Environmental Justice Program

What is Environmental Justice?

The principles of environmental justice call for fairness, regardless of race, color, national origin or income, in the development of laws and regulations that affect every community's natural surroundings, and the places people live, work, play and learn.

California was one of the first states in the nation to codify environmental justice in statute. Beyond the fair treatment called for in code, leaders in the environmental justice movement work to include those individuals disproportionately impacted by pollution in decision making processes. The aim is to lift the unfair burden of pollution from those most vulnerable to its effects.

CalEnviroScreen Version 2.0

CalEnviroScreen 2.0 is a screening methodology that can be used to help identify California communities that are disproportionately burdened by multiple sources of pollution. It is an important tool in meeting CalEPA’s commitment to environmental justice for all.

Environmental Justice Program Update (June 2016)Environmental Justice Program Update, June 2016

CalEPA is required to report to the Governor and the Legislature every three years on its progress in achieving the objectives of the Intra-Agency Environmental Justice Strategy, adopted in 2004. This report details the considerable accomplishments that CalEPA and its boards, departments and office have made from 2013 to 2015. View report (PDF)

 

Supplemental Environmental Projects (SEP)

In 2015, the Legislature passed and Governor Brown signed AB 1071 (Atkins, Chapter 585, Statutes of 2015) requiring each board, department, and office within CalEPA to establish a policy on supplemental environmental projects that includes a focus on benefiting environmental justice communities and engaging community-based organizations through an accessible and open public process.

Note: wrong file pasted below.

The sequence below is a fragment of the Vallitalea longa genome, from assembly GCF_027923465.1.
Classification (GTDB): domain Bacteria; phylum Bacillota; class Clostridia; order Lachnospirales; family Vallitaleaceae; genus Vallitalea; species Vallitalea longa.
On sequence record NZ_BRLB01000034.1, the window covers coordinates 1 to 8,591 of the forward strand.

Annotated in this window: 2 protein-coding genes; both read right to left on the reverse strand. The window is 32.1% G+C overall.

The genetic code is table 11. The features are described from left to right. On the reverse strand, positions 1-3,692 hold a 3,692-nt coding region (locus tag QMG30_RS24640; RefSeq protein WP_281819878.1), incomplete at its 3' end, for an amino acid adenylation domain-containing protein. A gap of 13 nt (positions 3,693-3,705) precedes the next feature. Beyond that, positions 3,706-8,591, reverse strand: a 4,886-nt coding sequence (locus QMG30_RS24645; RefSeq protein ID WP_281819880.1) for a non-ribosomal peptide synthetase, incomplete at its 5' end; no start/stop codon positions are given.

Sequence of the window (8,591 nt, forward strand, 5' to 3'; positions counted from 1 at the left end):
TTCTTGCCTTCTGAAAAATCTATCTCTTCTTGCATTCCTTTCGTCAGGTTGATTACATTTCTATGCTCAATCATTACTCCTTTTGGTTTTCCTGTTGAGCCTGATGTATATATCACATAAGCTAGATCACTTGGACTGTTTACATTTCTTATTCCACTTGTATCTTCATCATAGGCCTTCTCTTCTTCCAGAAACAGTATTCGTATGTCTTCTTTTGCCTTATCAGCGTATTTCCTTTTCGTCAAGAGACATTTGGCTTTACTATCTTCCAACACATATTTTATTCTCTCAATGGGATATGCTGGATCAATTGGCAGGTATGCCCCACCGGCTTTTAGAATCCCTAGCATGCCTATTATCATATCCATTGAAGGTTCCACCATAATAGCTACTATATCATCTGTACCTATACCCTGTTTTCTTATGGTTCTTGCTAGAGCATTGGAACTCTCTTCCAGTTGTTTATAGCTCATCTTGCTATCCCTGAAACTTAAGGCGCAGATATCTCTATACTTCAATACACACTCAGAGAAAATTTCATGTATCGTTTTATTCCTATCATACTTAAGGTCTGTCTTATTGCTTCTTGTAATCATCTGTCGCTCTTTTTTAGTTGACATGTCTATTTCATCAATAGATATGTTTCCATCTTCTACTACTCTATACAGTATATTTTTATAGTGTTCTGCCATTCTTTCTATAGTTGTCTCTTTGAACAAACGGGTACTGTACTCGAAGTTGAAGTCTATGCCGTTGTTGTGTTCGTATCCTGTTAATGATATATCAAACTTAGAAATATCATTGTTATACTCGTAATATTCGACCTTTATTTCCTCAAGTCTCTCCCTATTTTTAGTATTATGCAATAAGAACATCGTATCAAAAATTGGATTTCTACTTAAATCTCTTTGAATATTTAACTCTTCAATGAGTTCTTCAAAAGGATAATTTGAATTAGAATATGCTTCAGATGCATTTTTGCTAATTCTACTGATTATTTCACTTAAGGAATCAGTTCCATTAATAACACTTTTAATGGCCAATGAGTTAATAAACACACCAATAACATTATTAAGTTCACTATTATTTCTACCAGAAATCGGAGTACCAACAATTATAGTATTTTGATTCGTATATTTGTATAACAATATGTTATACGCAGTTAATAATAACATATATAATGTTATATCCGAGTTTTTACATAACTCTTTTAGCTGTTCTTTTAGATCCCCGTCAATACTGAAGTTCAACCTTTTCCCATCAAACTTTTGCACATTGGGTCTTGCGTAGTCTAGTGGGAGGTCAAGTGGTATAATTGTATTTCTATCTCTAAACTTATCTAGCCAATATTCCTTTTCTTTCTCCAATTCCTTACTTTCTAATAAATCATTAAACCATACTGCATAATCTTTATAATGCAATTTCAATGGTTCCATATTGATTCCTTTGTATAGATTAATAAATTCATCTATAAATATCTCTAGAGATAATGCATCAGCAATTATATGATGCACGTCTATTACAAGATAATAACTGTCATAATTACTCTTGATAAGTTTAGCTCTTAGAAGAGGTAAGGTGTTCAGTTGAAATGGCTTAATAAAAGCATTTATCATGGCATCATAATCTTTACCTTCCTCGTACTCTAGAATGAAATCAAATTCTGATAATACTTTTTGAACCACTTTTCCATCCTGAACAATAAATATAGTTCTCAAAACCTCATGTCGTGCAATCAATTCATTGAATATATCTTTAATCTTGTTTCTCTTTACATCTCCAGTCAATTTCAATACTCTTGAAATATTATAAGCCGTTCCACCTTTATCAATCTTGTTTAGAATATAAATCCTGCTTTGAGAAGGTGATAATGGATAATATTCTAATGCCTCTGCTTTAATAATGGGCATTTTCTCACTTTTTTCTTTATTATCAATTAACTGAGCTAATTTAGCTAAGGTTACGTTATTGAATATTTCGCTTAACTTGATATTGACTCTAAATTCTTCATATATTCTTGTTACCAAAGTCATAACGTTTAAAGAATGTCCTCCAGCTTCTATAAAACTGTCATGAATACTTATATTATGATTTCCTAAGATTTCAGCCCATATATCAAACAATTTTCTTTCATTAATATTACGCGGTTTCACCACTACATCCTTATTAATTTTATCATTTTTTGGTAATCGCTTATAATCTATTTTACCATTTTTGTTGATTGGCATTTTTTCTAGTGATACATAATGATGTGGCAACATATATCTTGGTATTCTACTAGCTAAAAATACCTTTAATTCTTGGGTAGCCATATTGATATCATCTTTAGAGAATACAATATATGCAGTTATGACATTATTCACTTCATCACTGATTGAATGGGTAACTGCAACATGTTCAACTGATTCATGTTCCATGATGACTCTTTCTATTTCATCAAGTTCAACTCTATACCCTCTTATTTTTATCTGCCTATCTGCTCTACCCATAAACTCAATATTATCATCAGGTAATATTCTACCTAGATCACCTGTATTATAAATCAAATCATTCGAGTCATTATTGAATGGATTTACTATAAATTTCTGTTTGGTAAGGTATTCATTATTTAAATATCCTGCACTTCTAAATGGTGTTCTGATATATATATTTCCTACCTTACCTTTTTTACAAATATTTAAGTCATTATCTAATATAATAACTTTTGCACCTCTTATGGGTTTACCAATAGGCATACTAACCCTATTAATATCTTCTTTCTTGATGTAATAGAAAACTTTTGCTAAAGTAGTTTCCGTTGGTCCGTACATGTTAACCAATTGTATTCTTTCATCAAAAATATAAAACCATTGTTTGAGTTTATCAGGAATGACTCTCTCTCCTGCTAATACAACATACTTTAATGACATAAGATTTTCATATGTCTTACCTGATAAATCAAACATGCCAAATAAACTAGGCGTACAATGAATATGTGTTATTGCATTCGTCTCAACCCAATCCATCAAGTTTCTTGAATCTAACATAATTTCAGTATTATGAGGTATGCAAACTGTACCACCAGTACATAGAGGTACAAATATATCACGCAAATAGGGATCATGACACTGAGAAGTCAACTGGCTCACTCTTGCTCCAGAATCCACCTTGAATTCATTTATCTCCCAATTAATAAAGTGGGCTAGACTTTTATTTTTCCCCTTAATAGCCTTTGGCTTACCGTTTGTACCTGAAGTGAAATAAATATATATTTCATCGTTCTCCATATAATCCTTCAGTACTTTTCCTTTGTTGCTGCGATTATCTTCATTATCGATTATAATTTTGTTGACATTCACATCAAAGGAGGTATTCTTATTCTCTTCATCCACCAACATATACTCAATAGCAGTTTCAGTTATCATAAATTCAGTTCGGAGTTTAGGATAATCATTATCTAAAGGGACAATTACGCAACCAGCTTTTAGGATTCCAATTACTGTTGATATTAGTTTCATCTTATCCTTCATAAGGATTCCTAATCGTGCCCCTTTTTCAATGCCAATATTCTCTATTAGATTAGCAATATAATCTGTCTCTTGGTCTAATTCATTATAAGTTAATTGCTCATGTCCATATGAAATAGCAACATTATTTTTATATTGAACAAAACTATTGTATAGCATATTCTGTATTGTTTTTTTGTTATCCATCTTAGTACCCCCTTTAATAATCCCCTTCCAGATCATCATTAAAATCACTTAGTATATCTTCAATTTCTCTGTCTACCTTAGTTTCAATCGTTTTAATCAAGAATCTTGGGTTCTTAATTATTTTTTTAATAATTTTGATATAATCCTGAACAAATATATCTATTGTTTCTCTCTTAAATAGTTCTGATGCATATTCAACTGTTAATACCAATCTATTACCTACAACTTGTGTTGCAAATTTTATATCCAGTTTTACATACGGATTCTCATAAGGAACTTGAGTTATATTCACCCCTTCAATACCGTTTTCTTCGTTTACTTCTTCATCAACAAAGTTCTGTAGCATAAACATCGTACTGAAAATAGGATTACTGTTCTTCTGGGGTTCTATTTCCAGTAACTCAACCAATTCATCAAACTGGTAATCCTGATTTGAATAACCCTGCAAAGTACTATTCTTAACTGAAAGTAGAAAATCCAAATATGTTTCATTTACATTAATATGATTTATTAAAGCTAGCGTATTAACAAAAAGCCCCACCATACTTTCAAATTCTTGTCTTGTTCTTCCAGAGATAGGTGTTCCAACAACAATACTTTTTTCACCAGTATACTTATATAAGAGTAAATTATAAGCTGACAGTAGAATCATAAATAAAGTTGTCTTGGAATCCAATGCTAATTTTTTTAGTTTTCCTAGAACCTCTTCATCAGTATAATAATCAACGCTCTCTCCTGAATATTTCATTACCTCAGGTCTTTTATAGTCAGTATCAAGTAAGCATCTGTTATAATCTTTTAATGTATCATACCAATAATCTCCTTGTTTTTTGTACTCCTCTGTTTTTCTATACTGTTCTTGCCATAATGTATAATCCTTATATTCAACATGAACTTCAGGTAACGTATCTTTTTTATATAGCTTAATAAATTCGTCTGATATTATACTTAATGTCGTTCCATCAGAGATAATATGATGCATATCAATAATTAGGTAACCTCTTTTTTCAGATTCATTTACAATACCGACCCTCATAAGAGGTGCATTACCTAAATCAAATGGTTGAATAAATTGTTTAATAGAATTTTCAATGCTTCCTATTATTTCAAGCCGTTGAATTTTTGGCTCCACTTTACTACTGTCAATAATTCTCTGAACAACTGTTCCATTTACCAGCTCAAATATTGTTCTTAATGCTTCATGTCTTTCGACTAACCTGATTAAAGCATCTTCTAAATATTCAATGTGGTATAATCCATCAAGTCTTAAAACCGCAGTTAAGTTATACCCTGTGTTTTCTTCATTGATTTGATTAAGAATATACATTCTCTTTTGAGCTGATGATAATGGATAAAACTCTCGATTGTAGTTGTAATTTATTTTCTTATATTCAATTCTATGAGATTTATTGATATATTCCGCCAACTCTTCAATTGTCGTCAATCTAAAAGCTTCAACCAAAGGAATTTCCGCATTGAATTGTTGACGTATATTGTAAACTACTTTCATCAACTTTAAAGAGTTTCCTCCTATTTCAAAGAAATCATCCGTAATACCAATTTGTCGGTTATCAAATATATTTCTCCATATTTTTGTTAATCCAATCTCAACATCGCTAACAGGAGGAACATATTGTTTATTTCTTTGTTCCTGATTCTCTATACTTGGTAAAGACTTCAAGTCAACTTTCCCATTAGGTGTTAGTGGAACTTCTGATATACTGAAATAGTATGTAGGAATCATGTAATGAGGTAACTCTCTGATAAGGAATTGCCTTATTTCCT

A supplemental environmental project is an environmentally beneficial project that a person subject to an enforcement action voluntarily agrees to undertake in settlement of the action and to offset a portion of the civil penalty.

On March 30, 2016, CalEPA hosted a webinar that focused on providing participants with general information about supplemental environmental projects and the process CalEPA and its boards and departments are undertaking to implement AB 1071.

Questions regarding this webinar should be directed to Arsenio Mataka, Assistant Secretary for Environmental Justice and Tribal Affairs.

Environmental Justice Small Grants

The CalEPA Environmental Justice (EJ) Small Grants are available to help eligible non-profit community organizations and federally recognized Tribal governments address environmental justice issues in areas disproportionately affected by environmental pollution and hazards. The EJ Small Grants are awarded on a competitive basis.

 

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